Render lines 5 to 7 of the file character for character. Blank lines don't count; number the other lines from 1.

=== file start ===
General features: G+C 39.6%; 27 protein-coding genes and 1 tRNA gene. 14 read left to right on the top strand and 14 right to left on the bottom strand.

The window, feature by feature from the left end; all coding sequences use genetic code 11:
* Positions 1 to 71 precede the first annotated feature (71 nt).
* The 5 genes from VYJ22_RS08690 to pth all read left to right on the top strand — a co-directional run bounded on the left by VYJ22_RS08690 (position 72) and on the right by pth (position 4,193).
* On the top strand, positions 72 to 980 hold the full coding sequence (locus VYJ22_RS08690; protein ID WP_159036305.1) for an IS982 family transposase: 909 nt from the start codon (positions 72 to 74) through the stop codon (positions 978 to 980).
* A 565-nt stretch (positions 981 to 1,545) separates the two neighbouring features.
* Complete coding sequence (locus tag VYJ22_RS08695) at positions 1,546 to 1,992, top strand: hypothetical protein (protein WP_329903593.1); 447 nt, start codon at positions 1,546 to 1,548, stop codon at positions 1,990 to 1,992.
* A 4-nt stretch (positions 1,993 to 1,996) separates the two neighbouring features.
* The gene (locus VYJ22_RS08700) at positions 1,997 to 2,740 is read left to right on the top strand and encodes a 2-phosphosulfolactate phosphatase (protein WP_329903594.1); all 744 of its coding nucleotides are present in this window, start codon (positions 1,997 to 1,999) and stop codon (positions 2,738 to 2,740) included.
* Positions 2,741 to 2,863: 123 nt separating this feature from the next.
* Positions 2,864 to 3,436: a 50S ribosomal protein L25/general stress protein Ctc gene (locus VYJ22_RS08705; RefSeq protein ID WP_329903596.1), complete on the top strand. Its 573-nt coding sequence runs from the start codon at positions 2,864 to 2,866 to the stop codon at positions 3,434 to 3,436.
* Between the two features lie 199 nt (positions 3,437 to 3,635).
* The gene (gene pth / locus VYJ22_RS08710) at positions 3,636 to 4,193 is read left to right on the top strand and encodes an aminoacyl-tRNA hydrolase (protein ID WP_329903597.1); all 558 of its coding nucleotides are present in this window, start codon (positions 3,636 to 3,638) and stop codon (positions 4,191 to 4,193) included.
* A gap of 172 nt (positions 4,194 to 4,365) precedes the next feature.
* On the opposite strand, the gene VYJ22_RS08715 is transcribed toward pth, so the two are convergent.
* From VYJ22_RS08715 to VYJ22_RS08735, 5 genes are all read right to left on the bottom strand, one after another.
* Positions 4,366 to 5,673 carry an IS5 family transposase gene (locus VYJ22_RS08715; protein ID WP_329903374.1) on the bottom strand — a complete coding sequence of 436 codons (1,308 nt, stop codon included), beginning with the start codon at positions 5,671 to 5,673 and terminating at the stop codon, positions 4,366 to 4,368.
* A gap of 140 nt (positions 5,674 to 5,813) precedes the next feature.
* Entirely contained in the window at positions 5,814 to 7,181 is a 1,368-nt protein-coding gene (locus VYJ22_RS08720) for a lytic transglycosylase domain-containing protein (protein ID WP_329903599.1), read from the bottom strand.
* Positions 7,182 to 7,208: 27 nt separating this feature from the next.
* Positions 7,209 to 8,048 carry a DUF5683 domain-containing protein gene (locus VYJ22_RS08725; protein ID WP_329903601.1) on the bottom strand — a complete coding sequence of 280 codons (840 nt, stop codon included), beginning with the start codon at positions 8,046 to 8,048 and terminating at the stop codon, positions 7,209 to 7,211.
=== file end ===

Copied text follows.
* On the top strand, positions 72 to 980 hold the full coding sequence (locus VYJ22_RS08690; protein ID WP_159036305.1) for an IS982 family transposase: 909 nt from the start codon (positions 72 to 74) through the stop codon (positions 978 to 980).
* A 565-nt stretch (positions 981 to 1,545) separates the two neighbouring features.
* Complete coding sequence (locus tag VYJ22_RS08695) at positions 1,546 to 1,992, top strand: hypothetical protein (protein WP_329903593.1); 447 nt, start codon at positions 1,546 to 1,548, stop codon at positions 1,990 to 1,992.